One of England’s most magnificent castles
First built in the 1120s and a royal castle for most of its history, Kenilworth Castle was expanded by King John, John of Gaunt and Henry V. In 1563 Elizabeth I granted it to Robert Dudley, Earl of Leicester, who converted Kenilworth into a lavish palace. The castle’s fortifications were dismantled in 1650, and the ruins later became famous thanks in part to Walter Scott’s 1821 romance, ‘Kenilworth’.
The tower itself had two storeys beneath a walkway at roof level. The significant changes in the castle’s layout and functioning in the 16th century have partly impeded a better understanding of how the great tower was used.
However, we can be certain that the building was laid out to impress upon visitors the great power and influence of its builders and owners.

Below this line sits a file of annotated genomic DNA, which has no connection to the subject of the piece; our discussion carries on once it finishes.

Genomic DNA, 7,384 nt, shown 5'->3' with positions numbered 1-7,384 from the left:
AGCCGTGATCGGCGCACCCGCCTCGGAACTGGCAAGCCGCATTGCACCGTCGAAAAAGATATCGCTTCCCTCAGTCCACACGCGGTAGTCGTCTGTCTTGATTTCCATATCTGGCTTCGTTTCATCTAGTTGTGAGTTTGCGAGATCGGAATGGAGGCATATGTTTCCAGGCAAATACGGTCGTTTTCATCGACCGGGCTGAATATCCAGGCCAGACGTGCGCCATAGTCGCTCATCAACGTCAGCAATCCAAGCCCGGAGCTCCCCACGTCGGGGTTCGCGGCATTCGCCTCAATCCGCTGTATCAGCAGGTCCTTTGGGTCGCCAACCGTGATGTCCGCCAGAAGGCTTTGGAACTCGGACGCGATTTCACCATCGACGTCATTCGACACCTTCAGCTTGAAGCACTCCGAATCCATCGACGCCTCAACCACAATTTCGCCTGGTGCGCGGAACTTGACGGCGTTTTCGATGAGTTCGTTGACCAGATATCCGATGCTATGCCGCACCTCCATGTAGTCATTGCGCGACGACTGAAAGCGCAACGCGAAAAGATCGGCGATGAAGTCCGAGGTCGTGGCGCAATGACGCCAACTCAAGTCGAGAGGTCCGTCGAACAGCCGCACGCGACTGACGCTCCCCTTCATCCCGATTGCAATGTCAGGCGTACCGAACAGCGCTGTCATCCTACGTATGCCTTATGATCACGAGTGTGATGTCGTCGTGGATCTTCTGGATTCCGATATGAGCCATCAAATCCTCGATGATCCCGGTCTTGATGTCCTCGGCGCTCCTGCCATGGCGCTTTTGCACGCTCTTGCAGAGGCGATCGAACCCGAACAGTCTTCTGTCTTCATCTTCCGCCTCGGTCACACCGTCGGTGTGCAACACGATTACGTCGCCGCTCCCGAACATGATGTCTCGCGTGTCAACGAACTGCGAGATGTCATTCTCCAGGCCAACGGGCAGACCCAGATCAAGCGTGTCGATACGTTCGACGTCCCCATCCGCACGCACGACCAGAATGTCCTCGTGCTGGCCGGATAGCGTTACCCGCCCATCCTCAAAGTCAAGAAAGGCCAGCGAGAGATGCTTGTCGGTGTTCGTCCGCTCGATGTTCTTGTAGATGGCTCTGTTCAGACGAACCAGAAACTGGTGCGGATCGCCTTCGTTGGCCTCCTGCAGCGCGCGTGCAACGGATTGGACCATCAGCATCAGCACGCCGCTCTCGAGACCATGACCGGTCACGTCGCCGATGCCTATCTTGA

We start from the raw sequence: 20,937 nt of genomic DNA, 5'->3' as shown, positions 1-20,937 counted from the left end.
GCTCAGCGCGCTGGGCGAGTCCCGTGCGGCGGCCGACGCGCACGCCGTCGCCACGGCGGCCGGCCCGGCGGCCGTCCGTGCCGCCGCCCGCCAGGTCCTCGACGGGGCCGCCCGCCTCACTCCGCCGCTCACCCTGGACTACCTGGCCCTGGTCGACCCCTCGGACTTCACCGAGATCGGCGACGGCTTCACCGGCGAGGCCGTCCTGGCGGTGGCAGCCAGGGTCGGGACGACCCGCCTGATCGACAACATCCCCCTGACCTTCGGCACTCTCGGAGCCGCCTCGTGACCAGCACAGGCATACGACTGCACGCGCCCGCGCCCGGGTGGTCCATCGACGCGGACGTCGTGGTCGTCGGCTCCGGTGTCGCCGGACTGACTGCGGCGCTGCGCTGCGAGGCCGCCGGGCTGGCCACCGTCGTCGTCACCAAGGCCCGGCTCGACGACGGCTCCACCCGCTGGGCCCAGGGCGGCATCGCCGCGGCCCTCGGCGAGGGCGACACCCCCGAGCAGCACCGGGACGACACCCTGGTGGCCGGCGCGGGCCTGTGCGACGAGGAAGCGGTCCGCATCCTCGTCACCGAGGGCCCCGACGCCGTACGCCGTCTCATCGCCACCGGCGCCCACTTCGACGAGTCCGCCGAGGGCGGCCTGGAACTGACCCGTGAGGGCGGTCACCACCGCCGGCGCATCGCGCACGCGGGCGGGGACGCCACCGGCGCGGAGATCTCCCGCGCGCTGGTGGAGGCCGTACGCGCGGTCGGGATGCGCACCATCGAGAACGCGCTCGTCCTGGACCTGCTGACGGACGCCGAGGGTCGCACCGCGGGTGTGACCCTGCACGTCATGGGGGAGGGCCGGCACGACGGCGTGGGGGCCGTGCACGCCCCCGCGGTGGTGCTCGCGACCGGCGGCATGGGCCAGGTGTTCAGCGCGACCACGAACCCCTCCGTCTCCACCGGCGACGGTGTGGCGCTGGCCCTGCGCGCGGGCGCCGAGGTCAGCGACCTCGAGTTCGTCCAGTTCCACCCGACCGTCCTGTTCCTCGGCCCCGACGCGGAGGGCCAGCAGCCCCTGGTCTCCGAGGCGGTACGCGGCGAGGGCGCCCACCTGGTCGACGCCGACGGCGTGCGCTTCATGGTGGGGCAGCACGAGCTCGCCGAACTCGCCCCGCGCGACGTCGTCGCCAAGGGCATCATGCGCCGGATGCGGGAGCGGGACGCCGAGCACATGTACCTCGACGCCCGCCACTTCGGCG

Apart from the tower, the 12th-century castle comprised a courtyard enclosed by stone walls. The buildings around it housed other aspects of daily life in the castle: the kitchen, accommodation spaces and storage facilities.
Later changes at Kenilworth, including John of Gaunt’s massive remodelling, have swept any visible evidence of this away.
In 1253 Henry III granted the castle to Simon de Montfort, Earl of Leicester, for life. De Montfort’s fateful decision to lead a rebellion against the king cost him his life at the Battle of Evesham in 1265.
After the battle, some of his followers made a last stand at Kenilworth in what became the longest siege in English medieval history.
Architectural features from other buildings at the castle were reused in the gatehouse after 1650, giving an impression of Kenilworth’s showy interiors in the Elizabethan period. This magnificent alabaster fireplace contains the initials RL (Robert of Leicester), his family motto, and the badge of the Order of Garter, of which he was a knight.
Cameron Moffett, Will Wyeth, Rose Arkle